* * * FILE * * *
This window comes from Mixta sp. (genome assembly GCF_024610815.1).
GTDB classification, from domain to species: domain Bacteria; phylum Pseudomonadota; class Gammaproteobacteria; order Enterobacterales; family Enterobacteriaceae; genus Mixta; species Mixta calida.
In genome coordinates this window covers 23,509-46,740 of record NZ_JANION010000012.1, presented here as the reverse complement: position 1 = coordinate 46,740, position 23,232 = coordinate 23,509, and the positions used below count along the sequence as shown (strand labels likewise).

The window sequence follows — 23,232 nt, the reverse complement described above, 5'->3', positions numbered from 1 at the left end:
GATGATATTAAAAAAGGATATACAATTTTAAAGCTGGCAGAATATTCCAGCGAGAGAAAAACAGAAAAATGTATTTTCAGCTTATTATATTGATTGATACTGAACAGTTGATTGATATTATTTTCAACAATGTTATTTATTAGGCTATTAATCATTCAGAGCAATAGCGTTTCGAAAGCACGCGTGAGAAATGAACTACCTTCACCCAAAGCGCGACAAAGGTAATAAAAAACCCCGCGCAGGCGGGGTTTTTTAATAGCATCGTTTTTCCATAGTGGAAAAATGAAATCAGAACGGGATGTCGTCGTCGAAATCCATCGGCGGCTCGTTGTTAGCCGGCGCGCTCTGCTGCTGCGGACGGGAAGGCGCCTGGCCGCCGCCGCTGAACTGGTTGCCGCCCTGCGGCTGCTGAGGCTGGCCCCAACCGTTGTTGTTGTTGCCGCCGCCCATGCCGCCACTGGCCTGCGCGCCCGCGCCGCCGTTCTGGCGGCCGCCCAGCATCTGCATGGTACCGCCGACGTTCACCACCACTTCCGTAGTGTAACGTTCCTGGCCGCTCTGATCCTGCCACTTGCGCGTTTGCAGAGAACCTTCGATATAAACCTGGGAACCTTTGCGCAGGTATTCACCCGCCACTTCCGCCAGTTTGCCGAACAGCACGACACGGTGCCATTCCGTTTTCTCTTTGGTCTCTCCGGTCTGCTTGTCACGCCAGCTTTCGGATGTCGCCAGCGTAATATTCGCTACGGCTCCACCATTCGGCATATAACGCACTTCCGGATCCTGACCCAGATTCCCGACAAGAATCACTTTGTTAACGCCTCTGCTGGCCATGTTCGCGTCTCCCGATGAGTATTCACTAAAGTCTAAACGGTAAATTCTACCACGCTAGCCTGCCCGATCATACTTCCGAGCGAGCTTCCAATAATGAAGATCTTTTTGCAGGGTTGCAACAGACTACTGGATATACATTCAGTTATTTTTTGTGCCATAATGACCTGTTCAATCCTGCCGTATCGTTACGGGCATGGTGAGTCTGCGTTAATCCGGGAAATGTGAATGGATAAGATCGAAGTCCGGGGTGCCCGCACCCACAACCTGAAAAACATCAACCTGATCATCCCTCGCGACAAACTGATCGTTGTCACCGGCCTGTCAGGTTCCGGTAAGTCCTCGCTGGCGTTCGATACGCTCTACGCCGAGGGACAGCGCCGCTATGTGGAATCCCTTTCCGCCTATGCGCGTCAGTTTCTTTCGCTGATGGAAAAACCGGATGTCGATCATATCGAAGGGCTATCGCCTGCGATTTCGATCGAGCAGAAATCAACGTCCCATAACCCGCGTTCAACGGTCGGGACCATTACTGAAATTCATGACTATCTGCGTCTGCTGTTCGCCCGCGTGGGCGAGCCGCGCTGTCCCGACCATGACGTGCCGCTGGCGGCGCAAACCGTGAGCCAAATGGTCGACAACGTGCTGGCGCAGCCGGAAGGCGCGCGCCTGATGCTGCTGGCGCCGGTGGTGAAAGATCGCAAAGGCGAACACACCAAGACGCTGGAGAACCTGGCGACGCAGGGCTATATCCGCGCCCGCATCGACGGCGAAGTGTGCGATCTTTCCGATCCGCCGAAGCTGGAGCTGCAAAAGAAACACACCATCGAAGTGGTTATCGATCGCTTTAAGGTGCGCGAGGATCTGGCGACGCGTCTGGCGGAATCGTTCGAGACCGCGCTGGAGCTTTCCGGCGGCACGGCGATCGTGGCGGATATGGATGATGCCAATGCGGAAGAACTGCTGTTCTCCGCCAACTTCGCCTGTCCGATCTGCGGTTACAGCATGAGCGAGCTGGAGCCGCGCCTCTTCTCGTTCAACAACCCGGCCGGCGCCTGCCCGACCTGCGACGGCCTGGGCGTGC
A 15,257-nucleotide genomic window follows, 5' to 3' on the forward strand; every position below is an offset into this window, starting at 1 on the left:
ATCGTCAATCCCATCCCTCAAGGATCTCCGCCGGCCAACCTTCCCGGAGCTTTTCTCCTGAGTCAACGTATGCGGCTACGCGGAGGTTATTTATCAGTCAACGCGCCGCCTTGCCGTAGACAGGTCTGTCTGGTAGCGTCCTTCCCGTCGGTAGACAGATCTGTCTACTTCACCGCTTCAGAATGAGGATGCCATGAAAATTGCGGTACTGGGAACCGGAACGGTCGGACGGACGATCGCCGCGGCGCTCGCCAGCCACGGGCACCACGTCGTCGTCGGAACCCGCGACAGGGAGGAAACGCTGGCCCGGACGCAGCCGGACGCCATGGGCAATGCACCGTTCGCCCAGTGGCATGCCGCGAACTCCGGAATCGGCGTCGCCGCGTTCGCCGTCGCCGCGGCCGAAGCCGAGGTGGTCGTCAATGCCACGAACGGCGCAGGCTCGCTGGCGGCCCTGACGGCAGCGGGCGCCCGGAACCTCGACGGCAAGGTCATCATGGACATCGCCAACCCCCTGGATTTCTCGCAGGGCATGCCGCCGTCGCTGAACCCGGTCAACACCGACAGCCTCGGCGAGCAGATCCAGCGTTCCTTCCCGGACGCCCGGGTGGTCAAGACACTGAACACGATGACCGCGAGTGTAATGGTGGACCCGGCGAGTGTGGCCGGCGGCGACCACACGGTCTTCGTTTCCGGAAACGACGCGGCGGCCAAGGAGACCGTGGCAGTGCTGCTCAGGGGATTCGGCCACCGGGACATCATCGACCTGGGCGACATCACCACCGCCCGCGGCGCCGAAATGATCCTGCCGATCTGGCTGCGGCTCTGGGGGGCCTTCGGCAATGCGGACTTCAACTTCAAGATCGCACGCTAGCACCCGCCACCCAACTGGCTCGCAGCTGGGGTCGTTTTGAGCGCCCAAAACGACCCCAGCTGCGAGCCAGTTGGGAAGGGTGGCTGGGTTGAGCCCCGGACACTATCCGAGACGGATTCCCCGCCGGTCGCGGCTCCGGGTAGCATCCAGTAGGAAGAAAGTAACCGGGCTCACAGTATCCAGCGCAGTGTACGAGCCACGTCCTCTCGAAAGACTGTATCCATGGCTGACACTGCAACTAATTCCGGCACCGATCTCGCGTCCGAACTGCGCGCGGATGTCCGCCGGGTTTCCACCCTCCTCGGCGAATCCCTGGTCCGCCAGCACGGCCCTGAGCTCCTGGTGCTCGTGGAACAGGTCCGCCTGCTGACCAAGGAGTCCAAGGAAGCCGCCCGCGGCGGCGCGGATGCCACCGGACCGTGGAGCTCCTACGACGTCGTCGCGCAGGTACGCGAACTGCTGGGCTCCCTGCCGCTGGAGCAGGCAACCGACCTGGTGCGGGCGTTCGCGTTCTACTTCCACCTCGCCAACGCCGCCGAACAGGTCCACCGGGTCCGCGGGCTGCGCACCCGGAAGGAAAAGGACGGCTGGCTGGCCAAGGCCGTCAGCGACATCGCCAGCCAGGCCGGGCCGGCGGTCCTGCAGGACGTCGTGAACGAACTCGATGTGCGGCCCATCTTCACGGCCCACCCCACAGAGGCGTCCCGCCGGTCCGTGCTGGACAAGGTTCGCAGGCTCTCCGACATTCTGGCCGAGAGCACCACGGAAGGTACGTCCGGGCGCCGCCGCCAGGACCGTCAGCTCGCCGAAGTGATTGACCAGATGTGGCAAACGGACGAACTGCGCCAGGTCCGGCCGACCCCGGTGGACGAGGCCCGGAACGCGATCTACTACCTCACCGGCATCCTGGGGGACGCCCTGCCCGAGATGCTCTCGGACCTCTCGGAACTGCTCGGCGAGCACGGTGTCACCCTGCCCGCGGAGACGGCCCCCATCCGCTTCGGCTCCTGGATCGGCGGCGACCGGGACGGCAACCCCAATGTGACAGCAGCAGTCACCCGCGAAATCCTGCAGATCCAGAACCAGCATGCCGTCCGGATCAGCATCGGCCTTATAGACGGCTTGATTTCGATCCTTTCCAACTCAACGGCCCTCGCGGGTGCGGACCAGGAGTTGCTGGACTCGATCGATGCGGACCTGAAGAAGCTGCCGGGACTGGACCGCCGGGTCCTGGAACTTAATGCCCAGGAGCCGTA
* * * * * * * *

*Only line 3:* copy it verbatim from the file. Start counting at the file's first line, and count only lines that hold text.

In genome coordinates this window covers 23,509-46,740 of record NZ_JANION010000012.1, presented here as the reverse complement: position 1 = coordinate 46,740, position 23,232 = coordinate 23,509, and the positions used below count along the sequence as shown (strand labels likewise).